Wylie and Helene|
The Story of Kymys
Long ago the Kyrgyz people were at war with their neighbors. Many battles were fought and both sides were suffering. The Kyrgyz king was wounded and died shortly after. During the burial ceremony, an enemy tribe ran from the hills and killed everyone they could find. Only a young boy and girl, who had been collecting berries, survived.
They walked for many days and became very hungry and tired. One day a wild mare approached them. Since her own foal had been killed by wolves and her teats were full of warm and nutritious milk, she adopted the children and nurtured them until they were old enough to have children of their own. The Kyrgyz people continued to live with horses, treating them with love and respect.
When people traveled on horseback they would carry the milk in animal skins. Due to the agitation and the sweetness of the milk it would ferment. This in time becomes the favorite beverage of young and old alike. It is called Kymys and is the national drink of Kyrgyzstan.
Today it is still brewed as it has been for centuries. The season runs from March through August, as these are the months of the mare’s lactation. The mares are milked several times a day. The fresh milk is added to some that is already fermenting, usually held in a goatskin. The goatskin is smoked to impart a more robust flavor. The milk is then churned with a special plunger called a “Bishkek? which happens to be the name of the Kyrgyzstan’s capital city.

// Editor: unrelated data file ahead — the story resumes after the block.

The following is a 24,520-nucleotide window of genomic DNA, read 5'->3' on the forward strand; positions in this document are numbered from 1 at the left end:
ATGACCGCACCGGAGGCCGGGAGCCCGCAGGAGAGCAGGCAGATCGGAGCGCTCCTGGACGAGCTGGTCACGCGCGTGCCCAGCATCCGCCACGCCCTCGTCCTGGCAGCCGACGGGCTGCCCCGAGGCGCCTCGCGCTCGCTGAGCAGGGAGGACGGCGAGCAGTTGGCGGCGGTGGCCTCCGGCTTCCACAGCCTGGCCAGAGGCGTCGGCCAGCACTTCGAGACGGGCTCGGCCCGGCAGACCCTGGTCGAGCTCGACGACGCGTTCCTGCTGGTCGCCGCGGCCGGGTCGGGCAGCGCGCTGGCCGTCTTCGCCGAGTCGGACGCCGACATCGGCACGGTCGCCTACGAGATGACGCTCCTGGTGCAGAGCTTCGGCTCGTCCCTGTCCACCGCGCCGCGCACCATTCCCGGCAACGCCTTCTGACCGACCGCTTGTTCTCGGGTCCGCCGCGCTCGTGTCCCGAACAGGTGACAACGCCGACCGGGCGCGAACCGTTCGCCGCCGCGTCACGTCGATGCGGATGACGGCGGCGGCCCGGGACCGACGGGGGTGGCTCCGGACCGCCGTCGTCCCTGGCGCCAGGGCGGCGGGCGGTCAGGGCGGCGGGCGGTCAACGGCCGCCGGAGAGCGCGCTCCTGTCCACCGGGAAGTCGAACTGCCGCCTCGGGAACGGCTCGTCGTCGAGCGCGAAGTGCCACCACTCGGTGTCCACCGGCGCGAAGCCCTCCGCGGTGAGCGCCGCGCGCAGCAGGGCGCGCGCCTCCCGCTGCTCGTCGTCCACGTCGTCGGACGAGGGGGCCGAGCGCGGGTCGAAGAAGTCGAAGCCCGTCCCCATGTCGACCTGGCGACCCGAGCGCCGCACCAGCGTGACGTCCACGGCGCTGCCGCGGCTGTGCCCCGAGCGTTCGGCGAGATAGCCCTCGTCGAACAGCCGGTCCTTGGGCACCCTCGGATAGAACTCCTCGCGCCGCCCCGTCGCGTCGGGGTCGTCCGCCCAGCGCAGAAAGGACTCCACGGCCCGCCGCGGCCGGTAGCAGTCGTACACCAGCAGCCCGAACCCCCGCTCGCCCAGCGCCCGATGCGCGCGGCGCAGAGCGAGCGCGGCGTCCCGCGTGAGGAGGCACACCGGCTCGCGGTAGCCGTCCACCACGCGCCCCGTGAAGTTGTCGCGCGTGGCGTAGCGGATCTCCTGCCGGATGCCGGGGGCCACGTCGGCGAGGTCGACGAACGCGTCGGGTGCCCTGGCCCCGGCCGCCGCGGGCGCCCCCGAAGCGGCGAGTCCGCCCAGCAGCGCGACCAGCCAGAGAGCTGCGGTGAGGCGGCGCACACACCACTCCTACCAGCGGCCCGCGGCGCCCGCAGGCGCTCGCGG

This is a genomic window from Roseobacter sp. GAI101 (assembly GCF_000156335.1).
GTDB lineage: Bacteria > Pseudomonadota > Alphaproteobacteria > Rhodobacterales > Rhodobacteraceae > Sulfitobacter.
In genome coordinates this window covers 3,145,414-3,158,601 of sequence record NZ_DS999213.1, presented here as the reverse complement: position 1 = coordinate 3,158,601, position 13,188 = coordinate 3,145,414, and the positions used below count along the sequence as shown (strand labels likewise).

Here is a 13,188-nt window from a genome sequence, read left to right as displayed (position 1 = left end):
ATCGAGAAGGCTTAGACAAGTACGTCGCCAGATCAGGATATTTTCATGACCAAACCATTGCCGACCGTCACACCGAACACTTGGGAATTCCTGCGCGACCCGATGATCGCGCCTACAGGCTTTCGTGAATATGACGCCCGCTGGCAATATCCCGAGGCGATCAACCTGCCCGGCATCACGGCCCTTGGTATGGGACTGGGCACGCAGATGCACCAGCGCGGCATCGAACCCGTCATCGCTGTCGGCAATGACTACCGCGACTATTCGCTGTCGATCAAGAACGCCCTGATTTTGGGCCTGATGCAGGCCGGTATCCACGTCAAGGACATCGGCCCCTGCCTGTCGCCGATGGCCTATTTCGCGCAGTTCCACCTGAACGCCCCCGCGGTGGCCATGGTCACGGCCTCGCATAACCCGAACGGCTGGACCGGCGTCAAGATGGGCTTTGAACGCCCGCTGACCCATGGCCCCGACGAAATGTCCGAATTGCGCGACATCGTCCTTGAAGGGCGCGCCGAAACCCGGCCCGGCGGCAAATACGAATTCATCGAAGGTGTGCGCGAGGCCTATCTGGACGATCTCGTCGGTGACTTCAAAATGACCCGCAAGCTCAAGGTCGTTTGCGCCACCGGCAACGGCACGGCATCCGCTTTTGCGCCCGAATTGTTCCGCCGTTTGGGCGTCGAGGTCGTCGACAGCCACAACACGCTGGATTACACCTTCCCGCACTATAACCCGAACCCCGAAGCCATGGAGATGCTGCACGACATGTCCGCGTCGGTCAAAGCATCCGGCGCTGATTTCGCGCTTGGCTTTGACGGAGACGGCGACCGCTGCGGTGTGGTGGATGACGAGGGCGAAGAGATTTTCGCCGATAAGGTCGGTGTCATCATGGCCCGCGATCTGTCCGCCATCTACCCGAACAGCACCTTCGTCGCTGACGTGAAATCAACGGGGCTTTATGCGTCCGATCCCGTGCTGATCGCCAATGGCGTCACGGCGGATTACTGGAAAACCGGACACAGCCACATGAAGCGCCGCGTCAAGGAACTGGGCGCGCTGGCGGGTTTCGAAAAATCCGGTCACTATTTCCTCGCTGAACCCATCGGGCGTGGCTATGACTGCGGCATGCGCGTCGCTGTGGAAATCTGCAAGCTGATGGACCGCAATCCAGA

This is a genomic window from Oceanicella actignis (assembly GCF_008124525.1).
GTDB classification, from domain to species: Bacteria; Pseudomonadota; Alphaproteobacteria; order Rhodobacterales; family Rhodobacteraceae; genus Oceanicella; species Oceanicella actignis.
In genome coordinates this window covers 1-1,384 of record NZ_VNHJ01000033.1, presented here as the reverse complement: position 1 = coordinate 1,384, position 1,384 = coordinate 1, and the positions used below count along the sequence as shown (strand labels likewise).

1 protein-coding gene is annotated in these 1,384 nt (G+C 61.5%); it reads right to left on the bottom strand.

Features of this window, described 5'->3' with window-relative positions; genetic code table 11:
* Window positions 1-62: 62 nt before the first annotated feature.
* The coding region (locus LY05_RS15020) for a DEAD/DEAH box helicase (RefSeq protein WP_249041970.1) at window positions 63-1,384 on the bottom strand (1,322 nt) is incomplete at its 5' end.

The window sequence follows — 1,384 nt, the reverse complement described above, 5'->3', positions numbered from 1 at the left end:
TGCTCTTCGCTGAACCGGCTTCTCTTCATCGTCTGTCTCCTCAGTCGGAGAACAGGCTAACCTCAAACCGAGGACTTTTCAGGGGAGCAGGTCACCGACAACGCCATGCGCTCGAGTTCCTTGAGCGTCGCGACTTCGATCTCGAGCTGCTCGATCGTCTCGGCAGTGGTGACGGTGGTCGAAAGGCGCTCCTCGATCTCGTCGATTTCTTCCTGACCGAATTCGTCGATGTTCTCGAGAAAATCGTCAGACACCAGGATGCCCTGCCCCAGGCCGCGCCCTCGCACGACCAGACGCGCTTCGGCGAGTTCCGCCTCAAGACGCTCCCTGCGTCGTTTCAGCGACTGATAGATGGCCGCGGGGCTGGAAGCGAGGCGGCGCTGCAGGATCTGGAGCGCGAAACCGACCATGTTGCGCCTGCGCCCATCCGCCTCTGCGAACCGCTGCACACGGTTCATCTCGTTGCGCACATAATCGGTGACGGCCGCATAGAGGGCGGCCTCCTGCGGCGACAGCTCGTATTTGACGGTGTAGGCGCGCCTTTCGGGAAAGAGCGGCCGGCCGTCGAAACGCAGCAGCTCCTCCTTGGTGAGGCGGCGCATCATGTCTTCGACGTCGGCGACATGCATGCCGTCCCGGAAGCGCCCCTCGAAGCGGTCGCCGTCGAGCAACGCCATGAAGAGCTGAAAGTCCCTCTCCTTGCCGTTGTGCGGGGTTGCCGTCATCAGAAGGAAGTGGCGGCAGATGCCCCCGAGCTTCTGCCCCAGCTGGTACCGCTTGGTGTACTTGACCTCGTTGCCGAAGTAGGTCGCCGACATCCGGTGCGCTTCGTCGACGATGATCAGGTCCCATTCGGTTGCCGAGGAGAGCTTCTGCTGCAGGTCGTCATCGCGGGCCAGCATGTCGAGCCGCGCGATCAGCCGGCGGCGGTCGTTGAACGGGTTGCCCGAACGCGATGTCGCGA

It is a full-bodied drink that is sweet, sour, smoky, bubbly, creamy and mildly alcoholic all at the same time. I’ve seen old toothless women drink several glasses and infants tipping back baby bottles full. It makes one strong and robust and helps just about anything. More than once I’ve been told that our childless status would be remedied if we drank more Kymys.